slopes, turning the shadows palest blue, and when at
last the sun climbed triumphant into the heaven,
the whole world laughed. And with it, I!

The cottages of the Reds were left far behind. I
had crossed more than one hill and valley, and passed
more than one peasant who eyed me oddly, before I
found myself at the bottom of the hill on whose crest
was perched the village I was seeking. I knew my
journey was over at last, because my guide's tracks
ceased at the top. He had dismounted to walk along
the rough roadway. But which cottage had he en-

I resolved to beg admission to one of the huts on
the outskirts of the village. They were all alike, low
wooden and mud buildings with protruding porch,
two tiny square windows in the half where the family
lived, but none in the other half, which formed the
barn or cattle-shed. The peasants are kindly folk,
I mused, or used to be, and there are few Bolsheviks
amongst them. So I approached the nearest cottage,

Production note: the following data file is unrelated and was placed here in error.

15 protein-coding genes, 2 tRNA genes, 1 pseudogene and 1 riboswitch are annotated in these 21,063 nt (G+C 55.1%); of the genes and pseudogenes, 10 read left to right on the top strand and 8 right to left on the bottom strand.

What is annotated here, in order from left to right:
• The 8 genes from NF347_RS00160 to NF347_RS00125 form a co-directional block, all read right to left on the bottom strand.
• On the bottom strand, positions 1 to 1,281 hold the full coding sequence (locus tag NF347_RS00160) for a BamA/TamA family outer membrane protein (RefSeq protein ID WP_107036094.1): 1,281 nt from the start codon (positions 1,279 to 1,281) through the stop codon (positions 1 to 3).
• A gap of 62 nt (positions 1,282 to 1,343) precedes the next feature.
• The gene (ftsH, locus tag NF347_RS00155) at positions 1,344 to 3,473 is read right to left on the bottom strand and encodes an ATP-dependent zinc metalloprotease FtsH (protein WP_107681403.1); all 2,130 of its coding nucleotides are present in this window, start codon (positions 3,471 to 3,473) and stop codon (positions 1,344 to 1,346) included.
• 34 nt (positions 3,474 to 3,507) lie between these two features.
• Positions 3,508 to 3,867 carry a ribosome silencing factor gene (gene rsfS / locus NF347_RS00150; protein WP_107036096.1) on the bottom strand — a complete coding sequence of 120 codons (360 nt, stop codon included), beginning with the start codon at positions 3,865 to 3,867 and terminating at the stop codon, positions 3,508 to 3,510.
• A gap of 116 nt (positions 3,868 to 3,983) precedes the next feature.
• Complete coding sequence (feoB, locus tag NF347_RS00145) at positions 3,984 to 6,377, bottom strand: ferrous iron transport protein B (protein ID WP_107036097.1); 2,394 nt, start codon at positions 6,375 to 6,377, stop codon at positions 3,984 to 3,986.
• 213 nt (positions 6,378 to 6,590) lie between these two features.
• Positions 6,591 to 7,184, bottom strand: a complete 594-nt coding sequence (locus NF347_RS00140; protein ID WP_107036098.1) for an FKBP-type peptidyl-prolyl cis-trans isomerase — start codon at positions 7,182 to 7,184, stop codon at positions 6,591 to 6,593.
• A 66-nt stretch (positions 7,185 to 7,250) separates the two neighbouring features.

propped up my skis against the wall, timidly knocked
at the door, and entered.



The room in which I found myself was a spacious
one. On the right stood a big white stove, always the
most prominent object in a Russian peasant dwelling,
occupying nearly a quarter of the room. Beyond the
stove in the far corner was a bedstead on which an
old woman lay. The floor was strewn with several
rough straw mattresses. Two strapping boys, a
little lass of ten, and two girls of eighteen or nineteen
had just dressed, and one of the latter was doing her
hair in front of a piece of broken mirror.

In the other far corner stood a rectangular wooden